Some psychological concepts are hard to communicate. Either that, or psychologists are so prone to jargon that they fail to communicate even very simple ideas. Whatever the reason, it is hard to explain security/access trade-offs, particularly without drawing graphs.
Currently the Web is set up to provide as much security as possible “to keep you and your data safe”. You already know the routine: you are first asked to set up a username. This is not your name, which would be too easy, but the name given to you by the service provider. They may sometimes send you a username, which will not be a name but a string of digits and letters. Sometimes they let you choose your own, and give you helpful hints, such as combining your surname with your initials and your birth date. Other websites allow you to use your email address. Incidentally, when you try to login again later on, none of these websites will give you a clear indication which of these conventions they have adopted. All this, for your security. If they had the decency to remind you on the front website page which sort of username they wanted, it would be easier for you to remember it.
Then, they ask you to provide a password. At this stage, you enter your favourite password, which you use with all websites, in the way that you use your name with all your friends. This procedure is frowned upon by web security experts, who tell you to alter your passwords. Anyway, you enter your password (having written it down somewhere so that you can remember it when you enter the website again, a practice also frowned upon by security experts) and the website rejects your efforts. At that late stage, triumphantly, they tell you that, as far as they are concerned (for your safety) you must use upper and lower case letters, and/or some numbers, and/or some punctuation marks, and/or a certain password length. You end up with a password you have never used before, which you write down somewhere. The passwords are assessed for strength, and not for memorability. Memorability is suspect.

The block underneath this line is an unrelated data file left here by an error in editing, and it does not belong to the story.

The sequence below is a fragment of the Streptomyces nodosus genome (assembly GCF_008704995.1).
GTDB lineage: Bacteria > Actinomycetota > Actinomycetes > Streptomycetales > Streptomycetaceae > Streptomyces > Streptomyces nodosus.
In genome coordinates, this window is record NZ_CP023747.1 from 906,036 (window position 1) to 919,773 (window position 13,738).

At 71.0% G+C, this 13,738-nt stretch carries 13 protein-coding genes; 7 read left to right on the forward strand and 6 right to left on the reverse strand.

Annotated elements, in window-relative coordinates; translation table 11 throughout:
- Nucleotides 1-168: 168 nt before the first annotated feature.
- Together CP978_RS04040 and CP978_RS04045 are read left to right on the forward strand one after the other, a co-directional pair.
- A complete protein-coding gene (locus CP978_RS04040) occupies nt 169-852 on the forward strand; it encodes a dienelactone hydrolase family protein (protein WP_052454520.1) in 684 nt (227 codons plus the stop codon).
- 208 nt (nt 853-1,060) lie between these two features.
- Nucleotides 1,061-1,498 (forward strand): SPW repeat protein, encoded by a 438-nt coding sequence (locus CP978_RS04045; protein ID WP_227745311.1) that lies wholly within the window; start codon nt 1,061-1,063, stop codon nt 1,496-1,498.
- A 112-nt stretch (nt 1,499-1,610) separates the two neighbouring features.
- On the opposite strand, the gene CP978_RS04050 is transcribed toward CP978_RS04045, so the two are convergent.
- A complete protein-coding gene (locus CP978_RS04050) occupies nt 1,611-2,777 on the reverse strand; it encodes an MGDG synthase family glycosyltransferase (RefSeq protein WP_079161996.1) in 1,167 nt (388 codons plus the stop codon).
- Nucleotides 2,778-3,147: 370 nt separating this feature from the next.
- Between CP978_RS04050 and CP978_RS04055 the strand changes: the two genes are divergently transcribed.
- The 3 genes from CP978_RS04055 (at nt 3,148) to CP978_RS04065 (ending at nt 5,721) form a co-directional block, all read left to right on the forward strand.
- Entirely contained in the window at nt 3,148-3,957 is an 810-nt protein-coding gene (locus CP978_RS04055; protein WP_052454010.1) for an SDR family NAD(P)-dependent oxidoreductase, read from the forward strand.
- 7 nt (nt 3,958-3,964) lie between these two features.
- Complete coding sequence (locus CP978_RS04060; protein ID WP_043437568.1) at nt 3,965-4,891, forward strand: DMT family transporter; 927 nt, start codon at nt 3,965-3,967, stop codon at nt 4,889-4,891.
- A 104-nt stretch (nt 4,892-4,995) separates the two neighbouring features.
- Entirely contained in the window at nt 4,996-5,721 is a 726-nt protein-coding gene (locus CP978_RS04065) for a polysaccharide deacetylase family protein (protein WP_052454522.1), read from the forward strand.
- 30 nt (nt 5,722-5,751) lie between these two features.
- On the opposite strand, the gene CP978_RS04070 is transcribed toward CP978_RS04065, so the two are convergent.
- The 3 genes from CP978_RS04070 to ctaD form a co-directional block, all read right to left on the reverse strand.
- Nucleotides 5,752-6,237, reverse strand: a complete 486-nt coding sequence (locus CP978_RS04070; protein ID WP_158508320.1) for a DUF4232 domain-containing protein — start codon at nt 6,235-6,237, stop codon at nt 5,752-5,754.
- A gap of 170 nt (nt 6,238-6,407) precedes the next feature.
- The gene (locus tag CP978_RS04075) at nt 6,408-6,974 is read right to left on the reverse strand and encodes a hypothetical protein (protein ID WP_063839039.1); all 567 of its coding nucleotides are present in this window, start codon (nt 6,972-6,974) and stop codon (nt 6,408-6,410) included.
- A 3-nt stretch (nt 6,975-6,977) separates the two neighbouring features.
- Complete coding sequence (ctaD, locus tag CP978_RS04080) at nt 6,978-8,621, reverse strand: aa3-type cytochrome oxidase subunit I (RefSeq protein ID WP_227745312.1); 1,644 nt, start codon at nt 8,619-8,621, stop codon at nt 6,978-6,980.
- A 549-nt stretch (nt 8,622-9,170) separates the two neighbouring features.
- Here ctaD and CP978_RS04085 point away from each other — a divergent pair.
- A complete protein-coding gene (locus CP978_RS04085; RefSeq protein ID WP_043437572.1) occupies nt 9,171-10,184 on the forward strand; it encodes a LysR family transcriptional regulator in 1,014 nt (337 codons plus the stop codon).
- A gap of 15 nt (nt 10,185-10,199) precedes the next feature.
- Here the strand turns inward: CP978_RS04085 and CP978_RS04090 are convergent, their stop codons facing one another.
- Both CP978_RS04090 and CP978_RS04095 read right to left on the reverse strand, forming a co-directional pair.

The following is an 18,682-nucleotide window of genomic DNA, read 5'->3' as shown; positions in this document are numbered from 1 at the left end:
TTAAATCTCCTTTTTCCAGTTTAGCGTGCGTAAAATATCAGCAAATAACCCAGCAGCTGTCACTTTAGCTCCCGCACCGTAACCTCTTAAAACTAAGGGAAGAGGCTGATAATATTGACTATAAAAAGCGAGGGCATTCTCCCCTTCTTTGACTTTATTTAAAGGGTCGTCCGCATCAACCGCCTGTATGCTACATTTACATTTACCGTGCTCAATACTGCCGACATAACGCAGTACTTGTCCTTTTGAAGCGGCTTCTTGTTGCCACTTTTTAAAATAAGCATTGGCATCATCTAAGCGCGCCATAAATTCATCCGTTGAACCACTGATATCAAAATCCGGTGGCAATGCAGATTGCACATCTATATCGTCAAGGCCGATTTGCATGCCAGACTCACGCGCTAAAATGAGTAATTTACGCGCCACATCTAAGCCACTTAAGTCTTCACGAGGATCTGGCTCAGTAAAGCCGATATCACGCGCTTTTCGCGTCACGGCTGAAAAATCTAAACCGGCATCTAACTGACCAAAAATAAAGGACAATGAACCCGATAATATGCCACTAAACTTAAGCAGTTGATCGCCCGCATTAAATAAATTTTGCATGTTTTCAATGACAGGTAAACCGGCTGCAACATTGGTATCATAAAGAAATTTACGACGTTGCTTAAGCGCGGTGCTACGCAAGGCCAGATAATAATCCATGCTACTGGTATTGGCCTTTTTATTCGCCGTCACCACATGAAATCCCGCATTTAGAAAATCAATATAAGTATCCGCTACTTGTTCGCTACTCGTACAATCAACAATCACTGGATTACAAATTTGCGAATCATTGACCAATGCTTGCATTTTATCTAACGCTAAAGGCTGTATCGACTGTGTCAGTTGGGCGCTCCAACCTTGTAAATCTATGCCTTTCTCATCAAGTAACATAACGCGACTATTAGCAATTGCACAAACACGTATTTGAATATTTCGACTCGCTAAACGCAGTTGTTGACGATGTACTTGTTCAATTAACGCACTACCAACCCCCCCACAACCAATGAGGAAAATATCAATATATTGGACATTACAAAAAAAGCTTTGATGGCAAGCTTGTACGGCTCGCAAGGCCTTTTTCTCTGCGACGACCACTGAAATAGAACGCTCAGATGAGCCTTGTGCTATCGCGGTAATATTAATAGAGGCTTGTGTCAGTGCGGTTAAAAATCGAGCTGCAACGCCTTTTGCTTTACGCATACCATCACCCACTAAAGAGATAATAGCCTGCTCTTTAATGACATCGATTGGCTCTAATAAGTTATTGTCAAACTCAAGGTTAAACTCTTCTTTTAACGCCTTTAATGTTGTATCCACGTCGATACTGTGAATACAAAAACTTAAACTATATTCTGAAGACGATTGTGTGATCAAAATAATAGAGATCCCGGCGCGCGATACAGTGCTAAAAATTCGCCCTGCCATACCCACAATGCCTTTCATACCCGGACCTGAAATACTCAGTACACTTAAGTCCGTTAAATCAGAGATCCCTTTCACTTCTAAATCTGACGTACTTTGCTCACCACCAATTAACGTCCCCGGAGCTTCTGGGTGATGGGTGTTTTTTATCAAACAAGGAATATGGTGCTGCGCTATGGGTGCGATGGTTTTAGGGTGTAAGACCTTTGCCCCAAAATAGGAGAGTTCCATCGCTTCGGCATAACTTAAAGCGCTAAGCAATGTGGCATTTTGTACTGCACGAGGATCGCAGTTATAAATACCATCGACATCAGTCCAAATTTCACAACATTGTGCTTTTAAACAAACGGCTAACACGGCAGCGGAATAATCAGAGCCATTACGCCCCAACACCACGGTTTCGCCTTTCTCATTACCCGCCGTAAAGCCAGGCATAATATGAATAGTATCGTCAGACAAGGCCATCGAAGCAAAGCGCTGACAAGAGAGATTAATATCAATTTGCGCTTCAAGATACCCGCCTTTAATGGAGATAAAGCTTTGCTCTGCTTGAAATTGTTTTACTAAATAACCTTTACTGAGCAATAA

Naturally, when you return to the website a month later, to check a bill or to re-order something, you hit a blank wall. You recall neither the username nor password. You have lost access. You try some of your usual combinations, all of which are rejected. Access is then permanently blocked. Now you have to go through a tedious routine to try to regain access, possibly providing answers to key questions you have been asked for security purposes, answers you have already forgotten.